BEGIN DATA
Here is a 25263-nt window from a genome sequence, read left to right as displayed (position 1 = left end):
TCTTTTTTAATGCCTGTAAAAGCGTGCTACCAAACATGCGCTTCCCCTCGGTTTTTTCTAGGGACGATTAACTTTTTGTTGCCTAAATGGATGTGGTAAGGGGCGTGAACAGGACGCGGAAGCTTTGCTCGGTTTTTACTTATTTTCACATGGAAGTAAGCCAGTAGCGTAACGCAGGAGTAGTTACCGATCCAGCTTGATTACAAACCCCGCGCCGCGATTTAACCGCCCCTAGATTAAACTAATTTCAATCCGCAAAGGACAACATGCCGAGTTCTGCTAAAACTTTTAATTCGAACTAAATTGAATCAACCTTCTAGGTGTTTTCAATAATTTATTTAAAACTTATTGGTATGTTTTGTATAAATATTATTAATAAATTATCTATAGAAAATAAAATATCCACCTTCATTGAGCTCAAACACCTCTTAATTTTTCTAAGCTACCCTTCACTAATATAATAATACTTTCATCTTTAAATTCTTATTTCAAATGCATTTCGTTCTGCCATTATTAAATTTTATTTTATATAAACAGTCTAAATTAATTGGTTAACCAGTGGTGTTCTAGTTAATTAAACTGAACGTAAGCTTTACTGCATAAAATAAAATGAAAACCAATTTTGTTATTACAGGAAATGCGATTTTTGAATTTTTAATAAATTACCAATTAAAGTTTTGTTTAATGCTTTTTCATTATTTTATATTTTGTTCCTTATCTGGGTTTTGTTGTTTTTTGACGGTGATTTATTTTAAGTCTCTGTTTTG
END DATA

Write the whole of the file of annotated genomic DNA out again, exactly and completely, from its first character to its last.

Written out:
Here is a 25263-nt window from a genome sequence, read left to right as displayed (position 1 = left end):
TCTTTTTTAATGCCTGTAAAAGCGTGCTACCAAACATGCGCTTCCCCTCGGTTTTTTCTAGGGACGATTAACTTTTTGTTGCCTAAATGGATGTGGTAAGGGGCGTGAACAGGACGCGGAAGCTTTGCTCGGTTTTTACTTATTTTCACATGGAAGTAAGCCAGTAGCGTAACGCAGGAGTAGTTACCGATCCAGCTTGATTACAAACCCCGCGCCGCGATTTAACCGCCCCTAGATTAAACTAATTTCAATCCGCAAAGGACAACATGCCGAGTTCTGCTAAAACTTTTAATTCGAACTAAATTGAATCAACCTTCTAGGTGTTTTCAATAATTTATTTAAAACTTATTGGTATGTTTTGTATAAATATTATTAATAAATTATCTATAGAAAATAAAATATCCACCTTCATTGAGCTCAAACACCTCTTAATTTTTCTAAGCTACCCTTCACTAATATAATAATACTTTCATCTTTAAATTCTTATTTCAAATGCATTTCGTTCTGCCATTATTAAATTTTATTTTATATAAACAGTCTAAATTAATTGGTTAACCAGTGGTGTTCTAGTTAATTAAACTGAACGTAAGCTTTACTGCATAAAATAAAATGAAAACCAATTTTGTTATTACAGGAAATGCGATTTTTGAATTTTTAATAAATTACCAATTAAAGTTTTGTTTAATGCTTTTTCATTATTTTATATTTTGTTCCTTATCTGGGTTTTGTTGTTTTTTGACGGTGATTTATTTTAAGTCTCTGTTTTG